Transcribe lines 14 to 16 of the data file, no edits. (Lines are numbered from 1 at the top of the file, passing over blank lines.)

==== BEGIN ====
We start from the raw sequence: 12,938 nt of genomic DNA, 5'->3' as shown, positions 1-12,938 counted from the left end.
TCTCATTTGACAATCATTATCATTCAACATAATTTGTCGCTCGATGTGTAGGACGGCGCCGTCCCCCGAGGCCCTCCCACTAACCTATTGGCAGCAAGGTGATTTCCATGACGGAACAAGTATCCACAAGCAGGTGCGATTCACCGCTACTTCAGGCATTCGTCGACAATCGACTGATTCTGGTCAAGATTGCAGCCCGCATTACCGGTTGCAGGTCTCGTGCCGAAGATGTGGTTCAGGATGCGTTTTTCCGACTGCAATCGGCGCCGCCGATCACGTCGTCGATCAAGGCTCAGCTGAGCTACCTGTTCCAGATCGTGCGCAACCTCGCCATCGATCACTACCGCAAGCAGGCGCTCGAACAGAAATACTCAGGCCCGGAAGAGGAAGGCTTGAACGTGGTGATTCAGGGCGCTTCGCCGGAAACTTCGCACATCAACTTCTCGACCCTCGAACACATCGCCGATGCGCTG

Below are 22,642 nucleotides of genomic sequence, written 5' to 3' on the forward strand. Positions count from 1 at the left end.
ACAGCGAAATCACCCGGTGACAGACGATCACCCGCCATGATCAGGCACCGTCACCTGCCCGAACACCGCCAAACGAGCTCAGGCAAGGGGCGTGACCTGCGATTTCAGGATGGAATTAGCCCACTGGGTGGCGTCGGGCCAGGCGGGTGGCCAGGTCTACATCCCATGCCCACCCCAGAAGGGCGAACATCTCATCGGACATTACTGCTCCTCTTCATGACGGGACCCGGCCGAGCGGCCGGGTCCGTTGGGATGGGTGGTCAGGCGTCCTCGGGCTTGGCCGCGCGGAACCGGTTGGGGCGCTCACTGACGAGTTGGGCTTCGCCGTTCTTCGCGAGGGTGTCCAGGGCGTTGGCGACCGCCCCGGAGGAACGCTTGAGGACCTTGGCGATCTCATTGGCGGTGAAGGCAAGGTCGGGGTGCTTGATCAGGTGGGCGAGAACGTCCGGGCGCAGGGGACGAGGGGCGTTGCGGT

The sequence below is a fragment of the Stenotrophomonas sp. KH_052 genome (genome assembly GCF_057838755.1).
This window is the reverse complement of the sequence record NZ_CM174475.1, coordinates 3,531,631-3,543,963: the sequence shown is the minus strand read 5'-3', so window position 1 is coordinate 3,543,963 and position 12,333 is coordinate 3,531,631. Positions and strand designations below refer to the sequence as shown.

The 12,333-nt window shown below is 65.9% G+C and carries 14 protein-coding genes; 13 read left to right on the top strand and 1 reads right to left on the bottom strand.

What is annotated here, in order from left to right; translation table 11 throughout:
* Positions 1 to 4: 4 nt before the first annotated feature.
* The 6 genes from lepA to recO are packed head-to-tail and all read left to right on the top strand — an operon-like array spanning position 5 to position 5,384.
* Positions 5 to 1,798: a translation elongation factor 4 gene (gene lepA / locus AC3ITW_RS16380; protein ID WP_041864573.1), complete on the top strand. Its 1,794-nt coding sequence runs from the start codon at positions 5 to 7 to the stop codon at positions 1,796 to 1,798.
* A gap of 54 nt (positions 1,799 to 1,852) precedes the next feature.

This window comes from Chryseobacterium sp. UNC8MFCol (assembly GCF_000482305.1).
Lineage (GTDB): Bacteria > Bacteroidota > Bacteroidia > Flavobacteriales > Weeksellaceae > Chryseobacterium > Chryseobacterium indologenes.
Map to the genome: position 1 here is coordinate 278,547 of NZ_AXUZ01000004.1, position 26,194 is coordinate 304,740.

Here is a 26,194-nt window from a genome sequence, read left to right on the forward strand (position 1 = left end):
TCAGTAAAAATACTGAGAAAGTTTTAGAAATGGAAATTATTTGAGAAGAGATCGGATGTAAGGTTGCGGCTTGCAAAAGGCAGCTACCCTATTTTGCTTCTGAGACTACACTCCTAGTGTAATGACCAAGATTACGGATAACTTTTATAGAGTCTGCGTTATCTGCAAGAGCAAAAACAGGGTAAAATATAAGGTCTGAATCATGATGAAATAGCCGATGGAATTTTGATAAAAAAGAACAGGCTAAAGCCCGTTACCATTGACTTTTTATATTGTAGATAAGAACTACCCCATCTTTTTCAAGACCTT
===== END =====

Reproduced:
Lineage (GTDB): Bacteria > Bacteroidota > Bacteroidia > Flavobacteriales > Weeksellaceae > Chryseobacterium > Chryseobacterium indologenes.
Map to the genome: position 1 here is coordinate 278,547 of NZ_AXUZ01000004.1, position 26,194 is coordinate 304,740.

Here is a 26,194-nt window from a genome sequence, read left to right on the forward strand (position 1 = left end):